The Curbside Critique

(Houston Sculpture 2000)

Mention the outdoor "Journey: Sculpture 2000" exhibit, and you'll probably be greeted with perplexed stares. But refer to the giant rusty metal sculpture on the west side of Allen Parkway as "Pinhead from those Hellraiser movies," and people will know exactly what you're talking about. Jim Robertson's Wildman is just one of the many sculptures to be found in Sam Houston and Buffalo Bayou parks for Houston Sculpture 2000, a biannual gathering of more than 1,000 sculptors from around the world.

The conference allows sculptors to "make contacts...meet people who do similar things, and tell a lot of painter jokes," says Ben Woitena, who put together "Journey," one of nearly 75 exhibits planned in conjunction with the sculpture conference. "I wanted to put together a program consisting of artists not affiliated with galleries, but still known," Woitena says, pointing out how his selection process differs from the four main downtown displays set up by HS2000, which represent gallery artists from East, West and Central Texas. So far, public reaction has been good. In one incident, passengers on a city bus forced the driver to pull over so they could step outside and admire the artwork.

In addition to Wildman, other pieces in "Journey" include Katria Bastian Scott's Simplicity, referred to by joggers and commuters as "the giant acorn," and Lincoln Schatz's Harbor Flow, or "the funny silver lilly pads" to the uninitiated. But by far the most popular piece is Anthony Cafritz's Sam's Choice, an assemblage of silage bales and large plastic target animals. Just look for the five game animals balancing by their noses on five giant marshmallows with their asses pointed indecorously in the air.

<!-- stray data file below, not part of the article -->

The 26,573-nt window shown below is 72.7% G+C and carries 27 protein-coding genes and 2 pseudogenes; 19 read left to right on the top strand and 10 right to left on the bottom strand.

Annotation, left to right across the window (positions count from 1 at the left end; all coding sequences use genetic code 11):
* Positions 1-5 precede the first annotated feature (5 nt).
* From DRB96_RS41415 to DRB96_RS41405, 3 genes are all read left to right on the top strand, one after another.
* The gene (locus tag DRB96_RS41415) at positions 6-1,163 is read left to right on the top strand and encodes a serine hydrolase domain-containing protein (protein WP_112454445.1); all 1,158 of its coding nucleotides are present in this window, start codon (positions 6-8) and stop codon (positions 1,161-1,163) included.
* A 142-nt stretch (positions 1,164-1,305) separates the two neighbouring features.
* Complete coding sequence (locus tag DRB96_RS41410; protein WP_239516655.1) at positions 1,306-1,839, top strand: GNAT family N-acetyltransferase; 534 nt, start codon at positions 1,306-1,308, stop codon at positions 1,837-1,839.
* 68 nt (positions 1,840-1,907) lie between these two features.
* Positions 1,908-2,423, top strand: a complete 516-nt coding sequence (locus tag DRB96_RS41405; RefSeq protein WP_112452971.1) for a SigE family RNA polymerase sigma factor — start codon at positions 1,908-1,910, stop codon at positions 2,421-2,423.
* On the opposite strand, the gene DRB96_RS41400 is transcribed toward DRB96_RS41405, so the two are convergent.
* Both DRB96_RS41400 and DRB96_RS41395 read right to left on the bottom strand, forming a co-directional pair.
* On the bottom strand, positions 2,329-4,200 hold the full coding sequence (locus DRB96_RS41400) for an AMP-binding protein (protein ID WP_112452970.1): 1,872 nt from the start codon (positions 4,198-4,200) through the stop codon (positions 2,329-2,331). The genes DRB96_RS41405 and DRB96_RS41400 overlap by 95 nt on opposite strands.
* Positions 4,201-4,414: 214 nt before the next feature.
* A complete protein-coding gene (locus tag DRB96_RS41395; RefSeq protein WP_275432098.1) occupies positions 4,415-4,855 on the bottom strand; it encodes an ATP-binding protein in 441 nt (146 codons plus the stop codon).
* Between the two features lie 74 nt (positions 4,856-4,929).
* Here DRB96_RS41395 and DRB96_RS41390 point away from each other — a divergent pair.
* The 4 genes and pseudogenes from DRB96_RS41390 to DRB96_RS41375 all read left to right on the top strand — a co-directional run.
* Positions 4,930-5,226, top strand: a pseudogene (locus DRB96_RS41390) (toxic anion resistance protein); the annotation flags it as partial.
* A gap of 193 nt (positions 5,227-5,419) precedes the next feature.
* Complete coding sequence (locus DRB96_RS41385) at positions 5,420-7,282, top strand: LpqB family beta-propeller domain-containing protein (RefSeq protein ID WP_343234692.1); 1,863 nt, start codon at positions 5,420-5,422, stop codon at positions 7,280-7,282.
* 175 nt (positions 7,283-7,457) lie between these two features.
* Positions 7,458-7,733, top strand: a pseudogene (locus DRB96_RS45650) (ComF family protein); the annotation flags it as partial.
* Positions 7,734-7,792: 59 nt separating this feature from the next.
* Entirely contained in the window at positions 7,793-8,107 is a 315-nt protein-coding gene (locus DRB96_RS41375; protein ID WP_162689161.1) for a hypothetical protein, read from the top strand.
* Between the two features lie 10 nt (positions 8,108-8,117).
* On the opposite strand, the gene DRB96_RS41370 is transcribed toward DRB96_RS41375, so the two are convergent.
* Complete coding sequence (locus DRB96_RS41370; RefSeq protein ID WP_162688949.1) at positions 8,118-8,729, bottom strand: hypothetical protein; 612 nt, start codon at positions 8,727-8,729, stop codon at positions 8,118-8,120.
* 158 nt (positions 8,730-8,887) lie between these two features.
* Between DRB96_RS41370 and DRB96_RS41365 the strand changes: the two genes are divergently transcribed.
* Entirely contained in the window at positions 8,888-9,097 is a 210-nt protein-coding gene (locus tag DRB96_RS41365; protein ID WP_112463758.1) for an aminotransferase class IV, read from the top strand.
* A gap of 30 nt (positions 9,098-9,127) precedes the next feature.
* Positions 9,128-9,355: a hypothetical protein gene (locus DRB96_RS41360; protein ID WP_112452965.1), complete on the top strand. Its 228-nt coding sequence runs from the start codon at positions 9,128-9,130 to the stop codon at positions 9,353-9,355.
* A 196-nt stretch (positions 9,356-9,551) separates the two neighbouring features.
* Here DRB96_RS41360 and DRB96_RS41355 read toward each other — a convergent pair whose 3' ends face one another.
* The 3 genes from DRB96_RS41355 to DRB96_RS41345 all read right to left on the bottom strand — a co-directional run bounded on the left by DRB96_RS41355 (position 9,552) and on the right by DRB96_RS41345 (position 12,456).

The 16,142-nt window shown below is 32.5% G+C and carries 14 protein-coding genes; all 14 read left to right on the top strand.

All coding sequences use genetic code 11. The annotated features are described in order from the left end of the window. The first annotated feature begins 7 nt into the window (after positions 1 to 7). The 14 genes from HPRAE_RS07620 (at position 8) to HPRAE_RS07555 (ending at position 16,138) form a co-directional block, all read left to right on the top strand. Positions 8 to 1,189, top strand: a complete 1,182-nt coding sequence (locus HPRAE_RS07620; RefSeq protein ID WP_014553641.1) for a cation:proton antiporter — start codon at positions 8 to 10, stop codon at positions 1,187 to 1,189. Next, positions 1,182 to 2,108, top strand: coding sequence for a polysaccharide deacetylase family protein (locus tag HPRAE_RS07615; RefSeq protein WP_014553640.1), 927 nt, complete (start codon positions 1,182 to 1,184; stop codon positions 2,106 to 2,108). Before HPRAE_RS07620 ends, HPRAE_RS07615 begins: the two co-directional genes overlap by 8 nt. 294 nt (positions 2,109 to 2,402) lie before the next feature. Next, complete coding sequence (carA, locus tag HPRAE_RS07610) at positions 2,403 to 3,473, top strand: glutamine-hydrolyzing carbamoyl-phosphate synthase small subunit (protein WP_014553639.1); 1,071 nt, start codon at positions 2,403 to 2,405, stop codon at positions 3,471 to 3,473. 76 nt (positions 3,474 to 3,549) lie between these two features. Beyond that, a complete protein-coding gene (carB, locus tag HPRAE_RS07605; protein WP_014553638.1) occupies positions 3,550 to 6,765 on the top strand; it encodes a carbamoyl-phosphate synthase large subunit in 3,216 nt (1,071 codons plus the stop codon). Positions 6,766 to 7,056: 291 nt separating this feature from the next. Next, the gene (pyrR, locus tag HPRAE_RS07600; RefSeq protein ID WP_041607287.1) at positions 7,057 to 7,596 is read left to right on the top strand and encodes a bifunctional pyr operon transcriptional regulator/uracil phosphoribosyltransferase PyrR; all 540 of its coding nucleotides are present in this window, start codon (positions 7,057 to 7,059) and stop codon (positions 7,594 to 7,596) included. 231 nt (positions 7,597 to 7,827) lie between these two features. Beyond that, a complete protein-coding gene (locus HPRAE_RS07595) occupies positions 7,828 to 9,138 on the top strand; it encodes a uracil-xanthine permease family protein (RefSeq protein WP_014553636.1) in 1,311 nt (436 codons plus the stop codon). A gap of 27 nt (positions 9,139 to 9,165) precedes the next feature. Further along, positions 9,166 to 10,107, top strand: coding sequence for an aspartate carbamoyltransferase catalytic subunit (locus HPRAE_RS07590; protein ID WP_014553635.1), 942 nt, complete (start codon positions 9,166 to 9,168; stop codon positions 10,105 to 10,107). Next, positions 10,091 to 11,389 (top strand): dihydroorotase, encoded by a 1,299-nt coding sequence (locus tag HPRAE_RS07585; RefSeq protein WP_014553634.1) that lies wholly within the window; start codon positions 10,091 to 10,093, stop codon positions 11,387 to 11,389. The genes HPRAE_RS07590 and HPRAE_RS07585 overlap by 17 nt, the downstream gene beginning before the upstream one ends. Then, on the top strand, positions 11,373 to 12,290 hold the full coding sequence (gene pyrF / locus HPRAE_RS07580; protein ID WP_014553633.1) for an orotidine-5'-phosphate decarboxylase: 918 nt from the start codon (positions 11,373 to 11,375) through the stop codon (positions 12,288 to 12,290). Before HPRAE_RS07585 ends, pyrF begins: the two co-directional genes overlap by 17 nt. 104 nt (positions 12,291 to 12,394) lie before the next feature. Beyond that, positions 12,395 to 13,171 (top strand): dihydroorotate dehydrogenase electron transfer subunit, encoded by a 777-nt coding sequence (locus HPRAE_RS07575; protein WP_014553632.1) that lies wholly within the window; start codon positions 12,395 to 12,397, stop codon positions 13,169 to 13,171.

A piece protesting Wal-Mart imperialism
Deron Neblett
A piece protesting Wal-Mart imperialism

Everyone you ask about the sculptures remembers a different creature -- some of which aren't even there -- but the artist sees one underlying concept to his work.

"Metaphorically, it's about Wal-Mart, and the idea of the commodification of American culture, where you lose identity for luxury and ease and convenience," explains Cafritz, who got the idea for the piece when he saw the stacks of bales on the Vermont countryside, creating a surrealistic landscape (the title itself refers to Wal-Mart's mega-wholesaler Sam's Club). "The bales are an organic thing wrapped in plastic, and...the target animals represent something organic, but are also artificial, so there's a sort of tension between inversions." Also, having the animals stand on their heads gives the piece the added quality of debasement Cafritz wanted.

Symbolism be damned, some Houstonians would just as soon make road kill out of Cafritz's sculptural critters -- and all the rest of the outdoor artwork for that matter.

"I think they're stupid," says jogger Kathi Craig, noting that the "cows" were agreeable. "They should take them all down. They detract from the park."

Friend Jacquelyn Azore agrees. "I can see sculpture being here, but they should choose something more cheerful."

Leave it to Limby Gennusa to find the silver lining in these dark sculptures: She likes the "one with the bears." She thinks, "They're cute. They remind me of my little girls."

James Merrit pulled over to take a closer look after he had driven past the sculptures a few times, originally mistaking the silage bales for the polar bears from the Coke commercials. Up a ways at Sam Houston Park, there is Jesse Lott's Spirit of the West, a life-sized horse made of mild steel and stainless steel wire. "Is the bird's nest part of it?" Merrit snaps, pointing at the wad of twigs where the horse's brain should be.

Artists don't seem to mind the different public reactions. "They're all good," Cafritz says. "A successful piece draws you in and hits you in different ways." Cafritz meant his piece to be campy, yet surrealistic. "A sense of humor can be serious."

In case you're interested, those plastic archery targets are mountain goats and black bears.

Journey: Sculpture 2000 can be seen along the west side of Allen Parkway and south side of Memorial Drive between Waugh Drive and downtown. Opening ceremonies for Houston Sculpture 2000 will take place at 8 p.m. Wednesday, May 31, in Sesquicentennial Park, Bagby and Preston. The East Texas exhibit can be seen at One Houston Center, 1221 McKinney, and Gardens at the Park Shops, 1200 McKinney. Central Texas is at One Allen Center, 1600 Smith. West Texas at the Barbara Davis Gallery/Pennzoil Place, 711 Louisiana. Exhibits open Tuesday, May 30. For more information, call (713)861-8087.

 
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